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Conservation

Harvey was Strong, Texas is Stronger

No one knew when Hurricane Harvey made landfall in Texas on August 25 as a Category 4 hurricane that it would be one of the most devastating hurricanes to make landfall in the United States. Texans along the Gulf Coast saw cities demolished, peak wind gusts as high as 130 mph, unprecedented rainfall of more than 50 inches that caused catastrophic flooding in areas, the death of 88 Texans, displacement of thousands of residents and more than $200 million dollars in agricultural losses.

Saving Money, Time and Soil: The Economics of No-Till Farming

For farmers across the country, it comes as no surprise to hear that conservation tillage practices – particularly continuous no-till – can save time and money compared to conventional tillage. The potential benefits of no-till are well-documented, from improving soil health to reducing annual fuel and labor investments.

Talking Turkey: Forest Service and National Wild Turkey Federation Bringing Back Native Turkey Habitats

Did you know that the wild turkey nearly triumphed over the bald eagle as the symbol of America? Yes, it’s true. Proponents as luminous as Benjamin Franklin once advocated for the turkey to be the symbol on the Great Seal of The United States. That’s all history now, but the turkey remains of strong interest to conservationists. Progress continues on over 40 active U.S. Forest Service habitat projects in partnership with the National Wild Turkey Federation.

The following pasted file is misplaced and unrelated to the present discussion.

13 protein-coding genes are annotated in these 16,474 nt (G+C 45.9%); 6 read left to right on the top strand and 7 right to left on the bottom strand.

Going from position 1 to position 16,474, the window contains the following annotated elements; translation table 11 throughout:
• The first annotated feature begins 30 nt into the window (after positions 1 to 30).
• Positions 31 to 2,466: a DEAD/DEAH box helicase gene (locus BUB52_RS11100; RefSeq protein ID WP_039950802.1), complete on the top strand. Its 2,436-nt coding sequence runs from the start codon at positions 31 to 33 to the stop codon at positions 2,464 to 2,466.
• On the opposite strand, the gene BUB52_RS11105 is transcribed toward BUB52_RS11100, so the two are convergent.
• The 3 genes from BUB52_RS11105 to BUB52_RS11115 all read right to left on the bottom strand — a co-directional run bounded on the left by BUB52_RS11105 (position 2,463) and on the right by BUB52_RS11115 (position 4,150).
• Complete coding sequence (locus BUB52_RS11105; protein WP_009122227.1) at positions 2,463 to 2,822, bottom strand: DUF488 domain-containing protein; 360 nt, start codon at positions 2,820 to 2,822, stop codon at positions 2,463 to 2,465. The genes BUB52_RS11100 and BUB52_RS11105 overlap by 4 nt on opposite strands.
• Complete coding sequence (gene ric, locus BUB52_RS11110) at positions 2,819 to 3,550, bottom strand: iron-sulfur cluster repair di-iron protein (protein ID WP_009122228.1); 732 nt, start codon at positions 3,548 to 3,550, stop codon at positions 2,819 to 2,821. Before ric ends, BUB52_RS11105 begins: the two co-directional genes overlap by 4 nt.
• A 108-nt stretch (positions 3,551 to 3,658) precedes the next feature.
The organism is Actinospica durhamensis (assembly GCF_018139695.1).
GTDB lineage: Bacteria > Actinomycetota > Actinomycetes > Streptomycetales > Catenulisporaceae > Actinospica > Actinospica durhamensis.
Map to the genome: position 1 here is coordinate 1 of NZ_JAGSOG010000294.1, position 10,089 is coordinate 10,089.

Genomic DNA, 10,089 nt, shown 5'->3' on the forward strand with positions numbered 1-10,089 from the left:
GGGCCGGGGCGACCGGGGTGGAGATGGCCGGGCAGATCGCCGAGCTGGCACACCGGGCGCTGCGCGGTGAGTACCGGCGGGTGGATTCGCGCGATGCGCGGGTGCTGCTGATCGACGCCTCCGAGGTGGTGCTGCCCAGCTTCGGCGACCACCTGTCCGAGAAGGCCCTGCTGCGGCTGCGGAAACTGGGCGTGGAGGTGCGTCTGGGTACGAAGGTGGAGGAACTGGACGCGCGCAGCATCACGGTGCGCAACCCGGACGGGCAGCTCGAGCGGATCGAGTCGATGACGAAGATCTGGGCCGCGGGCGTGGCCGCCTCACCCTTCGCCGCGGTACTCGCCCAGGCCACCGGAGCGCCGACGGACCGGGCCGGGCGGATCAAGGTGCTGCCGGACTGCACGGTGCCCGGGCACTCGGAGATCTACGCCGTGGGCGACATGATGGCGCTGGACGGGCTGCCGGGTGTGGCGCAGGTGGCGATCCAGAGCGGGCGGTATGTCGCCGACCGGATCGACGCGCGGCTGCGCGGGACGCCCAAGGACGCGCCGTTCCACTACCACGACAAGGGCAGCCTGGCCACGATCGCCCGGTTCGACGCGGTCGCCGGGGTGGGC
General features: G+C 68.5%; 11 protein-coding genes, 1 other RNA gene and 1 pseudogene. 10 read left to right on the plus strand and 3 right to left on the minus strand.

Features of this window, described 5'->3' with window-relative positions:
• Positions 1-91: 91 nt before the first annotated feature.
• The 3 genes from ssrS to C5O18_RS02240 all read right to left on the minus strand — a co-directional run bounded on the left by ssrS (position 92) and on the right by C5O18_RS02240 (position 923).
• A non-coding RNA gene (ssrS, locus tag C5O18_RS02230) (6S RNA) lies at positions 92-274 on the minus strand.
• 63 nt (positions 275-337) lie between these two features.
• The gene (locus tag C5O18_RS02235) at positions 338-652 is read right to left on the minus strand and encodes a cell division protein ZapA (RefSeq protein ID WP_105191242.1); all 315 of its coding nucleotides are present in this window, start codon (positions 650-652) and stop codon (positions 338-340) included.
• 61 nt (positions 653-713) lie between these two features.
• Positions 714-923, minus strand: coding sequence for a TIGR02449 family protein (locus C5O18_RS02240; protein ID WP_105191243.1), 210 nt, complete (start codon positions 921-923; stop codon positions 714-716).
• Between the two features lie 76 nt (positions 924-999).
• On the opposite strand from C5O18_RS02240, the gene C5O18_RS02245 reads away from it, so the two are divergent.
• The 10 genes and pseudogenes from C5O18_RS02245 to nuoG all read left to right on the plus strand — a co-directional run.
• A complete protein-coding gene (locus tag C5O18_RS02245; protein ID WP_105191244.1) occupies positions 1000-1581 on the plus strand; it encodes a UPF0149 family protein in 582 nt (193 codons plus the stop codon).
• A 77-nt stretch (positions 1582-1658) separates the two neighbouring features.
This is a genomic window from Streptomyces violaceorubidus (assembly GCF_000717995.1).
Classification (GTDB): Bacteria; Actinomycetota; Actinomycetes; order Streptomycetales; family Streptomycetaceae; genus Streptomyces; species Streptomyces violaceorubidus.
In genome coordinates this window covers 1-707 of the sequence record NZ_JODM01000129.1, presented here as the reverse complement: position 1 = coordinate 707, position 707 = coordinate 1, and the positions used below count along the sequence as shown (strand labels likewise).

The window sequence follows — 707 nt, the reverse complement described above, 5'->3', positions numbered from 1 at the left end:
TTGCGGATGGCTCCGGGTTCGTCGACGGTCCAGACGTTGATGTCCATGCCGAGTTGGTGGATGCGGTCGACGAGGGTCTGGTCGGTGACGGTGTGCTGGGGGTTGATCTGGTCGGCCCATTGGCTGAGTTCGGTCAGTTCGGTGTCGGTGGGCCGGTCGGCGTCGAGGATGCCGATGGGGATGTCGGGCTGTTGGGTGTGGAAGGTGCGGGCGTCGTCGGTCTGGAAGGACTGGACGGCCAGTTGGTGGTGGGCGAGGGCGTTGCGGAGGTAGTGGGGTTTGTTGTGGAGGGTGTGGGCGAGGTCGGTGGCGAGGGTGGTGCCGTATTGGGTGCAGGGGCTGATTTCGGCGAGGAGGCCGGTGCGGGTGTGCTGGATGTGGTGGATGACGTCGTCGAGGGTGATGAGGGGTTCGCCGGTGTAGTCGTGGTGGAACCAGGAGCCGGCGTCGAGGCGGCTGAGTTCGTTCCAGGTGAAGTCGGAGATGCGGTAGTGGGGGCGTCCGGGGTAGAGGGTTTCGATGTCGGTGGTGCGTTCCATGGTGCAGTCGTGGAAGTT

Landowners in Deep South Protect 700,000 Acres of Wetlands with USDA Help

Private landowners in Arkansas, Mississippi and Louisiana have protected 700,000 acres of critical wetlands in the past 25 years, which accounts for one-third of all wetlands under USDA conservation easements in the country. USDA’s Natural Resources Conservation Service (NRCS) and several conservation partners recently celebrated this milestone by visiting one of the landowners who used a conservation easement to restore and permanently protect the wetland.

A Million Acres Scorched by Montana Wildfires

Dry conditions plagued Montana this summer, with multiple wildfires torching over 1 million acres throughout the state. The largest fire, the Lodgepole Complex fire, impacted over 270,000 acres. Recent rain and snow, and the forecast for continued precipitation, help to suppress the fires and provide welcome relief for Montana residents.